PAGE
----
Filipino chitterlings

Filipino chitterlings

The appetizers came out quickly and even when it became known that Gerry’s order, chicaron bulaklak, fried pork intestines, also known as Filipino chitterlings, no one protested and dipped in the house vinegar sauce, was a nice start to the meal. The same, however, couldn’t be said about the lumpiang Shanghai. The egg rolls were dry, stuffed with an unidentifiable meat saved only when drenched in the accompanying sweet and sour sauce. Thankfully the tender, succulent barbecued pork was there to offset the onslaught of fried appetizers.

Lumpiang Shanghai

Lumpiang Shanghai

The entree options were vast and the choices many, but I quickly chose a Filipino standard, beef adobo, while Gerry went with my second choice, kare kare, oxtail in a peanut sauce, and Zio, also preferring beef, ordered the beef kaldereta, a supposedly spicy version of beef stew. Eugene is a coconut milk aficionado and ordered the manok sa gata, chicken with ginger in coconut milk.

Getting inspiration from our waitresses’ shirt, Mike from Yonkers chose the tuna belly also cooked in coconut milk and Rick, maybe because Mike from Yonkers already chose a tuna body part, passed on the tuna jaw and decided instead on the grilled Pampano, also known as “butterfish.”

While our appetizers were cleared, Sadie returned to ask how we liked the food so far. We, of course, told her we liked it very much.

“I am here to help,” she repeated. “Anything you need us to do to make you enjoy your meal here we will do.”

The restaurant was busy; all the tables occupied with Filipino couples and families. It looked like business was good at Tito Rad’s yet Sadie was working us hard. The appearance of our entrees saved us from more “small” talk from Sadie. I quickly dug into the slow cooked moist beef adobo, tangy from the vinegar sauce and then sampled Zio’s beef stew, also tender and falling apart, the peppers and olives giving it a Latin flavor that is typical of Filipino cuisine but minus the spice advertised.

Beef kaldereta

Beef kaldereta

“This is the best thing I’ve ever had,” Eugene said of the beef adobo after tasting it. We weren’t sure if he meant the beef adobo was the best of what we ordered that night or the best thing he had ever eaten. No one bothered to ask him to clarify his proclamation.

After tasting Eugene’s chicken in coconut sauce, I can safely say that it was not the best thing I’ve ever eaten…and not even close to the best thing on our table that night, but I never announced that. The oxtails in the kare kare were lean and the meat easily separated from bone and tendon, but the peanut butter sauce was just too bland for me. The addition of very pungent shrimp paste helped liven up the dish.

Kare kare

Kare kare

The tuna belly and pompano came out last. Anticipation was high. Zio took a piece of the tuna belly as did I. I chewed. He chewed. I looked at him. He looked at me. He shook his head. “This is bluefish,” he said in an uncharacteristically loud voice. “There is no way this is tuna belly.”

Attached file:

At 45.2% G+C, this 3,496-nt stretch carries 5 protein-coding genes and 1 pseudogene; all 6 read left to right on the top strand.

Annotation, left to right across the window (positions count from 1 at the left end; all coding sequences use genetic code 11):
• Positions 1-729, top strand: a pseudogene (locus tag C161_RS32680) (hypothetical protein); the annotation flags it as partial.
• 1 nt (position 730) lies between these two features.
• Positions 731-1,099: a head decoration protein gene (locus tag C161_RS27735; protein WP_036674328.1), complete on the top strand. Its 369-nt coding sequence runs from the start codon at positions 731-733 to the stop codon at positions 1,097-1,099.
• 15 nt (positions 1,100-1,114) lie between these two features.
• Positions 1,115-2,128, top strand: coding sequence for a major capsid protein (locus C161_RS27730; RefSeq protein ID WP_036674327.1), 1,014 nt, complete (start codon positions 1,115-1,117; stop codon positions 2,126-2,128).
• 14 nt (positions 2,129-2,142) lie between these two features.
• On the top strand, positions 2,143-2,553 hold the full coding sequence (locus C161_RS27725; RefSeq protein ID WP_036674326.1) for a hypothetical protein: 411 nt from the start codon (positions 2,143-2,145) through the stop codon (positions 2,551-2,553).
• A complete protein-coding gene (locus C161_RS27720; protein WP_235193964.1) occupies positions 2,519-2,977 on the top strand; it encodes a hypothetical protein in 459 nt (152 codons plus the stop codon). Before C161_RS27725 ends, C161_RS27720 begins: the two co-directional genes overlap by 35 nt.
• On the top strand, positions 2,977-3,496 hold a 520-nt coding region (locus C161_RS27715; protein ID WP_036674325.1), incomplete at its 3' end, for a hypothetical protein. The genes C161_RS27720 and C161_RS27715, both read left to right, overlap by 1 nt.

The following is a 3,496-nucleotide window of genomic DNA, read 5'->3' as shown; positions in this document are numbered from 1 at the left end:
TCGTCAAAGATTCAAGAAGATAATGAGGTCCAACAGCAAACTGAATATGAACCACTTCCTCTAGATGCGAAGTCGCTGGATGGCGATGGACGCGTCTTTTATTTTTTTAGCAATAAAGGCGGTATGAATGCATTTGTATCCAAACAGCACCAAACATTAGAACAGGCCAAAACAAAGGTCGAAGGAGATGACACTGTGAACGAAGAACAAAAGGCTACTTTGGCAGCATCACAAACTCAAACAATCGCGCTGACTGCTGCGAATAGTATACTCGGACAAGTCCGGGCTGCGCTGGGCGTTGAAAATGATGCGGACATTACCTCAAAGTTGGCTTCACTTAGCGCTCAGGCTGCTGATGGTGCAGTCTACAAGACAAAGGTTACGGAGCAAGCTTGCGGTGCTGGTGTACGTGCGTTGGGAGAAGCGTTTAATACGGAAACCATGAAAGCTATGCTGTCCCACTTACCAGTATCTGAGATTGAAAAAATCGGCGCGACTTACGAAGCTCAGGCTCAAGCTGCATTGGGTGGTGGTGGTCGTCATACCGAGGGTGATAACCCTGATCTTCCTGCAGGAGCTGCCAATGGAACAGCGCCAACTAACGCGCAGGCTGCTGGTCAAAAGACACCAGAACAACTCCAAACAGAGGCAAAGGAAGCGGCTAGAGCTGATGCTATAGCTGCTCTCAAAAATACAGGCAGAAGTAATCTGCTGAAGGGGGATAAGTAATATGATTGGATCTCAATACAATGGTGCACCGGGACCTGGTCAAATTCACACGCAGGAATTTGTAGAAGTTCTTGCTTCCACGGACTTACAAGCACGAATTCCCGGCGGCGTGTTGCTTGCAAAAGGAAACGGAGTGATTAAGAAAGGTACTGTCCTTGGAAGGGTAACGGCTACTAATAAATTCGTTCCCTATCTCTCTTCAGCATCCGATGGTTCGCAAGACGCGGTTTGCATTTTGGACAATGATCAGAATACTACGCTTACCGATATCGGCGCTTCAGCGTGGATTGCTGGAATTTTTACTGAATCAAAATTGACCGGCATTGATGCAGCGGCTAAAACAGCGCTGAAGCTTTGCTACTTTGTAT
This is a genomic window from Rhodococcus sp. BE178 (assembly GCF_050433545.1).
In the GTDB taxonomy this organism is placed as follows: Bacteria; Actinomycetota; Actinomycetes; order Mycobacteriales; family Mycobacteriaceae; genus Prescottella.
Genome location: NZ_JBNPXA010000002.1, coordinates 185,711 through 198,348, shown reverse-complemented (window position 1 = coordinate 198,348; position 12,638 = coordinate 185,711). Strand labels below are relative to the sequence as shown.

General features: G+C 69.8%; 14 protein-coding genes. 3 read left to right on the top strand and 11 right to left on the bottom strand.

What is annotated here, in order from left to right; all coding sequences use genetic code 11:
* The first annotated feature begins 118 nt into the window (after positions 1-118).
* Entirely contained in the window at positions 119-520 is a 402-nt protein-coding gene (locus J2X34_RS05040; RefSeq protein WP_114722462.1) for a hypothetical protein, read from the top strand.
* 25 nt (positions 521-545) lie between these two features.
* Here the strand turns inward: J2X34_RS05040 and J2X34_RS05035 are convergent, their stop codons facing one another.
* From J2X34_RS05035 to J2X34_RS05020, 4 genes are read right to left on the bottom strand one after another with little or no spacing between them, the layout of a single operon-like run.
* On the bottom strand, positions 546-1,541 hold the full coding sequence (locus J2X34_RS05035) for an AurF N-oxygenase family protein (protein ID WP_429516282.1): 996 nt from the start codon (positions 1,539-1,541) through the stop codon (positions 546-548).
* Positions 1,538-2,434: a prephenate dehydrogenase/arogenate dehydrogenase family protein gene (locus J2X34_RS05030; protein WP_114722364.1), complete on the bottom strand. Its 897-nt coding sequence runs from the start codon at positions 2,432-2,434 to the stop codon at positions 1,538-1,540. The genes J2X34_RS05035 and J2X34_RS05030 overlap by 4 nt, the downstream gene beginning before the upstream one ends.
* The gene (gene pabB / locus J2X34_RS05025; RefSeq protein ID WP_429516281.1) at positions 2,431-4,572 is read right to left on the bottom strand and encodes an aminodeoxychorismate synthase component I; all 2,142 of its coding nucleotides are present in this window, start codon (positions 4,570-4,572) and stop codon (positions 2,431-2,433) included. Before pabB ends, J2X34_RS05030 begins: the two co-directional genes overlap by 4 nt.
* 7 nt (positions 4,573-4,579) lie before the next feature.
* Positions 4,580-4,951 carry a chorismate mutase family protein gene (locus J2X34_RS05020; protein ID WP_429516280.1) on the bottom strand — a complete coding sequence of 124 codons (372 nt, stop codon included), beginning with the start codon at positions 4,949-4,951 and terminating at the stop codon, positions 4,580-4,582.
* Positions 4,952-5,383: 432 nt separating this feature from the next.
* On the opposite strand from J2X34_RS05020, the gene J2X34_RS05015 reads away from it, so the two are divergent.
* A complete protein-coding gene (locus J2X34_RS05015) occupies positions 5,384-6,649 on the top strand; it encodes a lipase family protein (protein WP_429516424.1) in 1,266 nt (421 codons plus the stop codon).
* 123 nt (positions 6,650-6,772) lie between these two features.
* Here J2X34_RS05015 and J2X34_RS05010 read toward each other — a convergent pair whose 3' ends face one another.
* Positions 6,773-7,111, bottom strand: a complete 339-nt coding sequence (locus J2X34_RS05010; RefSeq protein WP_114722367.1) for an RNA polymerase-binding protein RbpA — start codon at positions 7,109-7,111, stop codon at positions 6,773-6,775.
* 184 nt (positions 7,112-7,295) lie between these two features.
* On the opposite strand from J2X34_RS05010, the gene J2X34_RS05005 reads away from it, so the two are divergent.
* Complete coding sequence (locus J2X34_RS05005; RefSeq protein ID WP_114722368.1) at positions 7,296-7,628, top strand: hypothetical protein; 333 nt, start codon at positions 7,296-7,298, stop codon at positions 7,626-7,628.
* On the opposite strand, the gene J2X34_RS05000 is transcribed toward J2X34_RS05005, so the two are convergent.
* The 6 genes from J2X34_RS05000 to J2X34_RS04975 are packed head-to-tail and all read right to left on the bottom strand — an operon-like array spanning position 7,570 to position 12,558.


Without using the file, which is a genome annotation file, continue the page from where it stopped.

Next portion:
“It does taste rather fishy for tuna,” I said.

“I’m telling you, it’s bluefish…”

“Okay, don’t make a federal case out of it,” I said, noticing that Sadie was approaching and not wanting Zio to possibly upset our very good-natured host with his bold accusation.

Tuna belly or...

Tuna belly or…

The Pampano was—butterfish and grilled simply. Rick making sure, as he always does, to dig out the tender cheeks for himself.

“I hope you liked our food,” Sadie said as she stood by our table, her tone never wavering. “We always want to make sure our customers like our food. We are appreciative that you have come here today and hope that you will come again soon…”

Zio nudged my leg under the table. I got the implicit message.

“What do you suggest we get for dessert?” I quickly interrupted her.

“Well that’s a good question, it depends on what you like…”

Zio gave me another look.

”I think he might want to try the halo halo,” I said, indicating Eugene.

Halo halo is part of the now 11-year lore of Adventures of Chow City. Back in the first year of our group’s existence, we gathered at a Filipino restaurant not far from where we were on this day called Ihawan, and for dessert, Eugene sampled the halo halo (see The Beans of Halo Halo). At almost every meal since that one at Ihawan, he has made it a point to state that the halo halo was the worst thing he’s ever eaten—as opposed to the beef adobo, which we learned today was the best.

“How can you put lima beans in a dessert?”  he wondered incredulously.

Maybe sensing Eugene’s aversion, Sadie did not suggest the halo halo instead indicated that the “Tito’s Delight,” a sampling of three desserts, the avocado shake, and the fried sweet banana with ice cream would be a good choice for us.

Eugene was skeptical—especially about the avocado shake.

“In our country, we eat avocado like a fruit,” Sadie explained.

Avocado shake

Avocado shake

And in a shake it was remarkable; the best of the three desserts brought to our table. There was no halo halo revulsion, but the fried banana did get Zio to remark that it looked identical to the unfortunate lumpiang Shanghai.

“Who is Tito Rad?” Mike from Yonkers asked Sadie as we were reaching into our wallets to pay.

“Oh, one of those names is my nickname,” she answered coyly.

“Which one?” Eugene inquired.

“Well my friends know,” she said, a sly smile on her face.  “But I don’t know you well enough to tell you.”